Thursday, December 10, 2009

Heavy Metals: Alarming Results

Guiyu, a region in the Chinese province of Guangdong, together with New Delhi in India, is one of the most popular destinations for e-waste [1,2]. Within 52 squared kilometers, Guiyu alone has been estimated to accommodate millions of tonnes of domestic and overseas e-waste per year [3]. Several studies have detected soaring levels of toxic heavy metals in Guiyu, in samples of dust, soil, river sediment, surface water, and groundwater [1,2,4,5,6,7]. Levels well above Canadian environmental standards.

In a previous post I outlined the human health risks of exposure to lead, mercury, and cadmium. At the end of each description I provided a threshold or guidance value set out by the Canadian government, which essentially is the exposure value deemed to be "safe" based on past research. In my literature review I came across a number of studies looking at these particularly toxic heavy metals, and describing the exposure levels among residents of communities where e-waste disassembly is occurring. I found the results of these studies astounding! And you will eventually come to understand why, after reading this post. Given the extensive amount of research that already describes the human health impacts of exposure to these metals, a lot of the studies did not measure health outcomes (i.e. cancer, behavioural changes, kidney damage, etc.). The studies I chose to look at were those that measured internal exposure (human hair, blood, umbilical cord blood and meconium samples).

Lead Exposure
I came across four studies measuring blood lead levels in children, and one study looking at blood lead levels in adults. Unfortunately, one of the studies in children [8], as well as the study of adult exposure [9], could not be retrieved due to a lack of availability. I attempted to retrieve the articles from the main authors but was unsuccessful. In addition, I also found two studies that measured lead content in hair samples. One was conducted in China[10] and the other was conducted in India (one of the very few published studies I looked at that was not conducted in China)[11]. Human scalp hair is a convenient and less invasive biological measure that can reflect long-term lead exposure. However, for this posting I decided to focus on the three studies that looked at blood lead levels, since blood samples are the most commonly used, and also deemed to be the most accurate assessment of human lead exposure [10,12].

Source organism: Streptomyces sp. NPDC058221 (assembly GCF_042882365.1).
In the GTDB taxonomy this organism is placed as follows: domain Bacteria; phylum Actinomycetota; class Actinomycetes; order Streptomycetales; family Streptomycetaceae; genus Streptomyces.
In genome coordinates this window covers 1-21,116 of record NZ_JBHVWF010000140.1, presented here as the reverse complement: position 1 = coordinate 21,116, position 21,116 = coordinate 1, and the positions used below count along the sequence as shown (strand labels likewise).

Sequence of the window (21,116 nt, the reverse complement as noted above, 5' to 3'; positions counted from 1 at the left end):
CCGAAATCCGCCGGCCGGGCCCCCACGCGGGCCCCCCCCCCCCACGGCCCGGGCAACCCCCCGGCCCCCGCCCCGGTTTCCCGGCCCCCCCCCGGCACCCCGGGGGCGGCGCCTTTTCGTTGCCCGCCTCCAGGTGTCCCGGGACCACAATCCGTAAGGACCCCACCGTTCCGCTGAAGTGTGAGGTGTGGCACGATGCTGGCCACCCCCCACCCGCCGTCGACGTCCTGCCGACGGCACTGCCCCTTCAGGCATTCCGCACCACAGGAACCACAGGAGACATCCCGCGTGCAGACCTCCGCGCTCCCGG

I have created and included a table outlining the blood lead levels in the three studies that measured it. As you look at the levels reported, recall what was mentioned in my previously posting about lead: no lead exposure levels are deemed safe in children, and the current Canadian threshold for treatment is 10 micrograms per decilitre in blood.

Click to enlarge!